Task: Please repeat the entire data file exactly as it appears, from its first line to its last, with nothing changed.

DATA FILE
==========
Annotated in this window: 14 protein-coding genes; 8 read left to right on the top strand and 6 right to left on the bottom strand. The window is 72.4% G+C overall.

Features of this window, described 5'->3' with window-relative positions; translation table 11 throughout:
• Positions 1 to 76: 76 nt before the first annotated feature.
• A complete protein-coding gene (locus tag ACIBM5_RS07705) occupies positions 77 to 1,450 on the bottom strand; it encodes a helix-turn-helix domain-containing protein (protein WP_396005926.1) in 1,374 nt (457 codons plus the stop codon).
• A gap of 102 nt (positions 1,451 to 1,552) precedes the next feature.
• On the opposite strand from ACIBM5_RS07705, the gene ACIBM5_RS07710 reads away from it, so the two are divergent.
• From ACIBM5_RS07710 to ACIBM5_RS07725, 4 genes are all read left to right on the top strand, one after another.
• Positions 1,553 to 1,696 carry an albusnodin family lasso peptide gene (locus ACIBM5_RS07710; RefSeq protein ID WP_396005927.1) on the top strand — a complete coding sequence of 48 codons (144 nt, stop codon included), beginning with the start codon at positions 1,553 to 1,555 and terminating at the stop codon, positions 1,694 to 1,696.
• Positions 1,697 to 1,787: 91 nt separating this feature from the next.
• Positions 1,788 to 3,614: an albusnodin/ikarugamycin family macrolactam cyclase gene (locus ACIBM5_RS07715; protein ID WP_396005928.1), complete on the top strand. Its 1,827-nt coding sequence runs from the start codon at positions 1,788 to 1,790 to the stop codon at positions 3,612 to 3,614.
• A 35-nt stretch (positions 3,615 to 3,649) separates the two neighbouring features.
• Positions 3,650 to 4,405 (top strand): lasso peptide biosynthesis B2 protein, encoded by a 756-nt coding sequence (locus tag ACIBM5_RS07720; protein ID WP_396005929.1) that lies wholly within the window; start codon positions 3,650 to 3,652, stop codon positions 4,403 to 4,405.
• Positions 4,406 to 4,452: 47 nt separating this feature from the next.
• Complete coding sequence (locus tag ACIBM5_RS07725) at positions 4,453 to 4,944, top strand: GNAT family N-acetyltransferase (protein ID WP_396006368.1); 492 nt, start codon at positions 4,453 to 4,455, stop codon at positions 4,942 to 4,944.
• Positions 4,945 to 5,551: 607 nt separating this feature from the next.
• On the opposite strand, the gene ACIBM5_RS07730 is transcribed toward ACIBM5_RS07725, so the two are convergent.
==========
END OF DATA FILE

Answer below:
Annotated in this window: 14 protein-coding genes; 8 read left to right on the top strand and 6 right to left on the bottom strand. The window is 72.4% G+C overall.

Features of this window, described 5'->3' with window-relative positions; translation table 11 throughout:
• Positions 1 to 76: 76 nt before the first annotated feature.
• A complete protein-coding gene (locus tag ACIBM5_RS07705) occupies positions 77 to 1,450 on the bottom strand; it encodes a helix-turn-helix domain-containing protein (protein WP_396005926.1) in 1,374 nt (457 codons plus the stop codon).
• A gap of 102 nt (positions 1,451 to 1,552) precedes the next feature.
• On the opposite strand from ACIBM5_RS07705, the gene ACIBM5_RS07710 reads away from it, so the two are divergent.
• From ACIBM5_RS07710 to ACIBM5_RS07725, 4 genes are all read left to right on the top strand, one after another.
• Positions 1,553 to 1,696 carry an albusnodin family lasso peptide gene (locus ACIBM5_RS07710; RefSeq protein ID WP_396005927.1) on the top strand — a complete coding sequence of 48 codons (144 nt, stop codon included), beginning with the start codon at positions 1,553 to 1,555 and terminating at the stop codon, positions 1,694 to 1,696.
• Positions 1,697 to 1,787: 91 nt separating this feature from the next.
• Positions 1,788 to 3,614: an albusnodin/ikarugamycin family macrolactam cyclase gene (locus ACIBM5_RS07715; protein ID WP_396005928.1), complete on the top strand. Its 1,827-nt coding sequence runs from the start codon at positions 1,788 to 1,790 to the stop codon at positions 3,612 to 3,614.
• A 35-nt stretch (positions 3,615 to 3,649) separates the two neighbouring features.
• Positions 3,650 to 4,405 (top strand): lasso peptide biosynthesis B2 protein, encoded by a 756-nt coding sequence (locus tag ACIBM5_RS07720; protein ID WP_396005929.1) that lies wholly within the window; start codon positions 3,650 to 3,652, stop codon positions 4,403 to 4,405.
• Positions 4,406 to 4,452: 47 nt separating this feature from the next.
• Complete coding sequence (locus tag ACIBM5_RS07725) at positions 4,453 to 4,944, top strand: GNAT family N-acetyltransferase (protein ID WP_396006368.1); 492 nt, start codon at positions 4,453 to 4,455, stop codon at positions 4,942 to 4,944.
• Positions 4,945 to 5,551: 607 nt separating this feature from the next.
• On the opposite strand, the gene ACIBM5_RS07730 is transcribed toward ACIBM5_RS07725, so the two are convergent.